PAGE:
The Campo Santo, or Cemetery, is the last, though in no respect the least of this celebrated group of edifices. It is a long parallelogram, situated a few yards in the rear of the Cathedral, the Leaning Tower, and the Baptistry, which range nearly in a right line. The history of it seems to be briefly as follows. In one of the crusades to the Holy Land, the Pisan galleys brought home large quantities of the consecrated soil, which was here strewed to the depth of ten feet, and which is said to possess the peculiar properties of decomposing bodies in the short space of forty-eight hours! Round this deposit of holy earth, thence denominated Campo Santo, or sacred field, ranges of white marble cloisters were erected in the twelfth century. They consist of beautiful arcades, perhaps ten feet in breadth and fifteen or twenty feet in height, with a blind wall on the outer side, and lateral windows, or more properly arches, looking inwardly to a spacious court open at top.

Over the entrance is a statue of the Virgin, and a group of devotees, in the act of bending the knee in adoration, among whom the artist has taken the liberty of giving himself a conspicuous station. The cloisters are paved entirely with tombstones, consisting of white marble slabs, inscribed with almost roods of epitaphs. Six hundred families of the Pisan nobility sleep beneath, besides much untitled dust; for the cemetery was originally the only one in the city. The stuccoed walls are divided into compartments, and covered with fresco paintings nearly coeval with the edifice itself, and strongly illustrative of the history of the art. Among these is a delineation of Dante's Hell, in which devils and mortals are seen sprawling about in all possible attitudes. Proud piles of monumental marble, sarcophagi, and busts,

together with Greek, Roman, Egyptian, and Italian antiquities crowd the galleries, rendering them not less a school for artists, than a depository of the dead. In this respect the Campo Santo is much superior to Westminster Abbey, though its moral associations were to us far less interesting.

The Archbishop's Palace and other stately buildings, front upon the square of the Cathedral, presenting not a single mean object to detract from its grandeur. In the vicinity stands the church of St. Stephen, the interior of which dazzles the eye with the richness and brilliancy of its embellishments. Near this place, our guide pointed out the prison of Ugolino, whose confinement and starvation by the aspiring Prelate are sung in one of the episodes of Dante. bles over Pisa, we called at several other churches. The floods of the Arno on one occasion produced such a deluge, that the inhabitants rode to the High Altar of St. Francis in boats, floating about among the pillars of its aisles.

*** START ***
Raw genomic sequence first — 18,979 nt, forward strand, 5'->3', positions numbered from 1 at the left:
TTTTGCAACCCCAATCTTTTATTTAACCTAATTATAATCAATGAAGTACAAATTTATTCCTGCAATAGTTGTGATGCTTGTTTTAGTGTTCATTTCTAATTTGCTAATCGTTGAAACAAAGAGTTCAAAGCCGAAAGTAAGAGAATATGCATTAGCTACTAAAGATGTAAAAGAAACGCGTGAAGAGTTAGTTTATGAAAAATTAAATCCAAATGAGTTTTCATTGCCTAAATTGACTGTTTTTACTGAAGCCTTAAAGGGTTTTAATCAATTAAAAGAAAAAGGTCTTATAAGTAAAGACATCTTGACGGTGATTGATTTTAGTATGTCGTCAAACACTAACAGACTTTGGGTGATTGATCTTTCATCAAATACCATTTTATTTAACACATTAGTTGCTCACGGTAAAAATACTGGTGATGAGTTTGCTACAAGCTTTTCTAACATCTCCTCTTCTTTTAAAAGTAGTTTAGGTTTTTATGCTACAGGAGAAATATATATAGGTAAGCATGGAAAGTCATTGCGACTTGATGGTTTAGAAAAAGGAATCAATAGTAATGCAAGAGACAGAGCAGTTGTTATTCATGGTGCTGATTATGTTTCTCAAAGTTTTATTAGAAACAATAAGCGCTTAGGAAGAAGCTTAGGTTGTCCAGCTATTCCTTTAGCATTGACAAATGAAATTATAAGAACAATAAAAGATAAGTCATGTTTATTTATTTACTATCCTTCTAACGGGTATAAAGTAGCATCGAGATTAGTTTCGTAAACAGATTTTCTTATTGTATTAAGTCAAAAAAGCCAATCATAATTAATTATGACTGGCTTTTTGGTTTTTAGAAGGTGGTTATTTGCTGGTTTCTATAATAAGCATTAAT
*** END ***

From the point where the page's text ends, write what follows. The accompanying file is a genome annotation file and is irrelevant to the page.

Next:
In our ram

The most interesting building, next to those above described, is the church of St. Maria della Spina, so called from a tradition, that a thorn from the crown of the Saviour is among its relics. It is almost another Santa Casa, so tiny and light that it might apparently have been borne hither from Palestine or some other oriental clime, by less potent beings than angels. Its dimensions do not exceed forty feet in length by twenty in breadth, one story high, and crowned with a profusion of little Gothic pinnacles. The pillars without number are of all possible orders of architecture. Its front is adorned with small statues of the Saviour and his twelve Disciples, and scores of saints perch among the turrets above. The Madonna, who was supposed to possess peculiar virtues, has been removed and placed in a more conspicuous situation, over the arched entrance of the most frequented street in the city, that her sphere of influence might be enlarged. This unique and fantastic structure is of black and white marble, striped like the Cathedral at Genoa. It is said to have been built in the 13th century. Its position, upon the left bank of the Arno, standing on the very brink, and insulated from all other buildings, gives prominence to its oddities. When it was first seen across the river, it was not suspected of being a church. It really looks, as if it might have been brought in a Pisan galley, and here set ashore as the most convenient landing place.

I visited the large Botanic Garden, forming an appendage to the University. Its compartments are extensive, and tolerably well filled with exotics, as well as with native plants. Artificial mounts have been constructed, and clothed with evergreens, which add to the variety of the enclosure. One striking peculiarity arrested my attenfion-the alleys are all paved like so many streets, for the conve

« PreviousContinue »